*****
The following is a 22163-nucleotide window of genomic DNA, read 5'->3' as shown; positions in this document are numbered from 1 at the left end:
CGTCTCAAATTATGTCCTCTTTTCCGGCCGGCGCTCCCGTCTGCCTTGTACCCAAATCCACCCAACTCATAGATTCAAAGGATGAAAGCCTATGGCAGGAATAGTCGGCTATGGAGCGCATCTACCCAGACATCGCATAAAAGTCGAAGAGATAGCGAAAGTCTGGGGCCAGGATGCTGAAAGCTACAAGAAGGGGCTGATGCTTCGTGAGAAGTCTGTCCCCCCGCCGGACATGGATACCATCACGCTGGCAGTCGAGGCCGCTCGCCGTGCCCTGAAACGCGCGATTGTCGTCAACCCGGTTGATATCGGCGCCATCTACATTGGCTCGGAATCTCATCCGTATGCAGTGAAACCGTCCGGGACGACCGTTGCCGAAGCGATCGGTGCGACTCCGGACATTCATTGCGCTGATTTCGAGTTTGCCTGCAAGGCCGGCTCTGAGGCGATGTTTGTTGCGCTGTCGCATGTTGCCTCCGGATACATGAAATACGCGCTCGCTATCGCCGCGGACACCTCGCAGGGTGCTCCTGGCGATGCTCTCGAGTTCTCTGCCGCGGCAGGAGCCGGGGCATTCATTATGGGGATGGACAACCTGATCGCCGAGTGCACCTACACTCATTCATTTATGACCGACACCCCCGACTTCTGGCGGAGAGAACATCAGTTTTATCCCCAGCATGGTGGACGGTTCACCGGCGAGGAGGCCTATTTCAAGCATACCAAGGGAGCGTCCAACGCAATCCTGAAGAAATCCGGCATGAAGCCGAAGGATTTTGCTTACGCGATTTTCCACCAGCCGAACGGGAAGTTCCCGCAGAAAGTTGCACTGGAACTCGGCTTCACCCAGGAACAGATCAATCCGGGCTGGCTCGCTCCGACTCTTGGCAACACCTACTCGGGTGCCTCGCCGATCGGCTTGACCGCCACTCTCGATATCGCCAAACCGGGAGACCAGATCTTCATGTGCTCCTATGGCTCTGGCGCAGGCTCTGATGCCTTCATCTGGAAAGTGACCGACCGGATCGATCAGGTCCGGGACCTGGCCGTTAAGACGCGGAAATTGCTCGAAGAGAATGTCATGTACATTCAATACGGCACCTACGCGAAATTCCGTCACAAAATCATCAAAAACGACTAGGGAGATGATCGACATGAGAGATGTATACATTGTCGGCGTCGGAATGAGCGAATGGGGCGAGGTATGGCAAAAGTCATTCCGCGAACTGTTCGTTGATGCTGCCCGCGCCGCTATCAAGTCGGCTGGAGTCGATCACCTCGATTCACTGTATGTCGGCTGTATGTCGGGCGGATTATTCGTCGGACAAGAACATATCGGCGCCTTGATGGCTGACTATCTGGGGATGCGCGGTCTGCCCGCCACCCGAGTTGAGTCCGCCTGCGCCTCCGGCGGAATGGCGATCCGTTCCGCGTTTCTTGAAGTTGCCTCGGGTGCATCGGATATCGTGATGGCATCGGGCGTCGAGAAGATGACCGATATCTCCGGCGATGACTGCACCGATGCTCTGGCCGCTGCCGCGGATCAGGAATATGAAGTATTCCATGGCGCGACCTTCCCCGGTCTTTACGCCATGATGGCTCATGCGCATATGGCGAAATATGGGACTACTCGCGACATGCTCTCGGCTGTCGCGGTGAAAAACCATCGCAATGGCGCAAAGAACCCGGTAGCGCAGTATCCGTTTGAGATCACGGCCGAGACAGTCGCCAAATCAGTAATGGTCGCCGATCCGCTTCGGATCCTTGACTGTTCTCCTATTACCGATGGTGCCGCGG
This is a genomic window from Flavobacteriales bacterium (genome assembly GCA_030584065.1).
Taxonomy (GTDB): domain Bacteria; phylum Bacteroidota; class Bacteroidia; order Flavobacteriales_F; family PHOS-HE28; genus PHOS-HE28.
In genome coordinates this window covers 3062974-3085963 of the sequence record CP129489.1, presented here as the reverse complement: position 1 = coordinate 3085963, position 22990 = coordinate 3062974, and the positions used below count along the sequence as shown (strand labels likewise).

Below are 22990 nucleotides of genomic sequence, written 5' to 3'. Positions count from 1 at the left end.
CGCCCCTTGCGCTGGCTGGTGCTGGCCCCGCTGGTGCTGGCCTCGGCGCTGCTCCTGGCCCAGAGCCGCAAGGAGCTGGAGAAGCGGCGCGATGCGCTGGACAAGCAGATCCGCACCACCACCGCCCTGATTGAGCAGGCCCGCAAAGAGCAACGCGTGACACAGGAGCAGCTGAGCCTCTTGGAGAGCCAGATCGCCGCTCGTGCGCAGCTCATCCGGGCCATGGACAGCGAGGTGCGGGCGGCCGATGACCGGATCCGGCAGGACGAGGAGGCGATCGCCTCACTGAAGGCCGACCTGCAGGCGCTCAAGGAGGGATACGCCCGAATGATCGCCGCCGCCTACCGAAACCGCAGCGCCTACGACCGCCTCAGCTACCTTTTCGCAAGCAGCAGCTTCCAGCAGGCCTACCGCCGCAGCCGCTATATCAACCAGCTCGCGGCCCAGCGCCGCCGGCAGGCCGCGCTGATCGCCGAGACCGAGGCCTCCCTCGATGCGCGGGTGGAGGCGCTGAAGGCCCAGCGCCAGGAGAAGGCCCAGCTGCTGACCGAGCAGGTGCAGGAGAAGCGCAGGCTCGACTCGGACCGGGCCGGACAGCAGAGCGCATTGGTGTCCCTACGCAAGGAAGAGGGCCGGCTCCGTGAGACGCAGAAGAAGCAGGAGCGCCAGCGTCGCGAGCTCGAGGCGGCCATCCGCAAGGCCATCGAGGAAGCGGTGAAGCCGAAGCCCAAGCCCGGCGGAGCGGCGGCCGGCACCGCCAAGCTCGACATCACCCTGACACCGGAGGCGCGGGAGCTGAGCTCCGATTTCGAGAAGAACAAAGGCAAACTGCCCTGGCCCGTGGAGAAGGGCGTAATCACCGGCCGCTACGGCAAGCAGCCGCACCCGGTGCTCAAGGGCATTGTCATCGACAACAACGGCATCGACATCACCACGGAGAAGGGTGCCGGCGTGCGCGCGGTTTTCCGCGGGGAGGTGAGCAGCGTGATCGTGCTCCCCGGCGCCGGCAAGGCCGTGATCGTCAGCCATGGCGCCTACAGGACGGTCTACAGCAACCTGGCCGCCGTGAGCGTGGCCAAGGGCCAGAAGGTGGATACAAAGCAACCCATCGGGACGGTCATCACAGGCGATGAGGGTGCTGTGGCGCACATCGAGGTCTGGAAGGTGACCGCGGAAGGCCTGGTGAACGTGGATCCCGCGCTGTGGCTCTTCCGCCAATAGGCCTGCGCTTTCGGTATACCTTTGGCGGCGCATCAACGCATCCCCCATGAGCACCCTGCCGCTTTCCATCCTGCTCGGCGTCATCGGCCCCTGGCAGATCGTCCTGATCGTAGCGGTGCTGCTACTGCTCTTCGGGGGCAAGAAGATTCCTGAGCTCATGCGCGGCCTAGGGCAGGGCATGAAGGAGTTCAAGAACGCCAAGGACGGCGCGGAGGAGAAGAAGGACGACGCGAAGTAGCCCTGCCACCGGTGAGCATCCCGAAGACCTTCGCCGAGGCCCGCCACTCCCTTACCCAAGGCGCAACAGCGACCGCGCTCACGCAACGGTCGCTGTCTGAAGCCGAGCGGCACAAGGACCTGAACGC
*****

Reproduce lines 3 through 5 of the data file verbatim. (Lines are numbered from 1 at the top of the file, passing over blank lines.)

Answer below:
This is a genomic window from Flavobacteriales bacterium (genome assembly GCA_030584065.1).
Taxonomy (GTDB): domain Bacteria; phylum Bacteroidota; class Bacteroidia; order Flavobacteriales_F; family PHOS-HE28; genus PHOS-HE28.
In genome coordinates this window covers 3062974-3085963 of the sequence record CP129489.1, presented here as the reverse complement: position 1 = coordinate 3085963, position 22990 = coordinate 3062974, and the positions used below count along the sequence as shown (strand labels likewise).